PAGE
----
This post from The Society Pages stuck with me because the entire time I was reading it, I was constantly thinking of a book that I wrote for my capstone last semester. In Hope and Despair in the American Society,Gerald Grant explains compares the education system of Syracuse, NY (my hometown!) to that of Raleigh, NC. He basically criticizes and bashes on all of the schools in Syracuse and worships the school system in Raleigh. Moral of the story: Raleigh > Syracuse. To summarize why, he pinpoints the cause one event that happened in the 1970s when Raleigh passed a law to merge the neighborhoods from different incomes and classes so that the children were exposed to and interacted with other children from different backgrounds. He believed that by being around people of mixed class, they were able to achieve more (especially those coming from lower income households).

I think that this book relates to the post from The Society Pages because the post talks about teaching privilege to the privileged. He speaks mostly about class; that only white students receive a high quality education and they receive it from their white teachers. “White privilege still exists, thanks largely to structural and institutional racism, and that the playing field isn’t level…educators teach how people of different races and ethnicities often live very different lives.” This statement completely goes along with that happened in Raleigh, only substitute race for economic standing. It is interesting to think about this idea and reflect on it, because it is something that I had never thought of before. We all take our education for granted, but we don’t stop to think that other people didn’t receive a high school education, let alone a college one. The reasons for some not having an education can be different for each person, but the main reasons are because of class, economic standing, and race.

What’s weird is that students of my generation don’t think that racial inequality still exists. Of course it does. Bucknell (even though I love it dearly) is living proof that it does. I’m not saying that Bucknell discriminates against different races, but we are clearly a dominantly white campus with a small international presence. I’m not also just talking about the students. I am a second semester senior, and only this semester do I have an African American professor. We are definitely racially segregated on this campus, so I think that we prove the post correct saying that we are “teaching privilege to the privileged.” It’s also no secret that the majority of Bucknell students come from privileged backgrounds, so in a way we are also guilty for taking our education for granted. I think a possible solution for this inequality is to first recognize that racial segregation still exists in education today, and then try to do something about it. We are all privileged in receiving a Bucknell education, so why not give back to those who really need it? That’s one reasons why programs like Teach For America are so great because they take college students who are passionate about giving back to others who otherwise wouldn’t receive a quality education.

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7 responses »

  1. Paul Martin says:

    I think Hannah did an excellent job of incorporating elements of both her home and school life into this post. It’s awesome that she had the opportunity to read a book that focused on her hometown of Syracuse. I’m often spoiled with the literature and commentary on life in New York City, so I’m sure it was exciting for her to read an outsider’s view on Syracuse (whether or not she agreed with his view). I also fully agree with her comment about the Bucknell cultural environment. It’s often hard to point a judgmental finger at oneself and one’s surroundings. Bucknell could definitely benefit from a more diverse student body and the luxuries we enjoy at a school like this are almost unfair to hoard (aka privilege to the privileged). The cultural shift between Bucknell and home for me is always shocking, to say the least; the part of Manhattan I travel through on my way home is always the middle of Harlem at the base of the George Washington Bridge.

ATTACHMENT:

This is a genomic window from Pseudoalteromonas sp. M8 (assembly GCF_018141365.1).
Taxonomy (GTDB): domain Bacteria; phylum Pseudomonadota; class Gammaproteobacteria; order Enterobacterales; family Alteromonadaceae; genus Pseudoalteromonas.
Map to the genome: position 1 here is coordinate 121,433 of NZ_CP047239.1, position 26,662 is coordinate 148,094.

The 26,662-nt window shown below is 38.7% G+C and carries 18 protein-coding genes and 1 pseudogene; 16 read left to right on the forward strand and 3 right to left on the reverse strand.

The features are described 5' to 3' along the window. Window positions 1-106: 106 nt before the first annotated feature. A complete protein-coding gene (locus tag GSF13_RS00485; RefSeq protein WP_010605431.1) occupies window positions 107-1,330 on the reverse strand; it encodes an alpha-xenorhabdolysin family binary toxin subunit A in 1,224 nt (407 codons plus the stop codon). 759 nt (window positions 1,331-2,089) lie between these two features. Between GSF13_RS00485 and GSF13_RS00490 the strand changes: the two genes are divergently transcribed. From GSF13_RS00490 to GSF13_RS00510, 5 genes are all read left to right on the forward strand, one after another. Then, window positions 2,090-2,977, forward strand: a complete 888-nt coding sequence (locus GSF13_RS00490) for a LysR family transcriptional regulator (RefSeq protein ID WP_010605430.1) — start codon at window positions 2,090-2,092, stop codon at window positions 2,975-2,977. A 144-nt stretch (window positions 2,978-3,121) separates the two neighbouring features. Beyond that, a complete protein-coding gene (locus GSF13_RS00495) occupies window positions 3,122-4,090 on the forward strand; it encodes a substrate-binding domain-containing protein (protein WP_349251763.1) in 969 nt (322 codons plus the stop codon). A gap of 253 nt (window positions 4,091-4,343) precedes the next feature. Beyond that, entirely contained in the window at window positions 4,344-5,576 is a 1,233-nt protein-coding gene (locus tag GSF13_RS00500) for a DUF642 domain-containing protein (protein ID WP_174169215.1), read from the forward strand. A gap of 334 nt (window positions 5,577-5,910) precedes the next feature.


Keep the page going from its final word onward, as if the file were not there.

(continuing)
2. KCasty says:

    Interesting post, Hannah! It is no secret that the family/living situation that you are born into largely determines the education you will receive. Unfortunately, though, the nature of your household and attitude of your parents also comes into play with regard to a person’s motivation to become educated and succeed inside and out of the classroom. While some less-privileged individuals may have the opportunity to go to school, many of them blow it off due to a lack of encouragement and support from their family and friends. We should all be thankful for our parents!!

  3. Much like Hannah had mentioned, the first step is to recognize the problem that exist. If you think about it, it’s kind of sad that it has been nearly five decades since the issue of the Civil Rights Act, but yet segregation is still prevalent in our culture. Even though I am not a big fan of government intervention, because most of the time they really don’t know what is going on, but maybe the Raleigh School Board actually got it right. It seems like a good idea on paper, but I wonder how much resistance this received from the parents who are economically better off? If the process for this legislation went by pretty smoothly, I don’t see why not try to implement it in other states. The key to breaking this social mold, starts at a young age. This is when you begin to develop your own opinions on things, and the idea of segregation gets introduced. If this idea was to be erased at an early age, no one would be inclined to act and behave that way.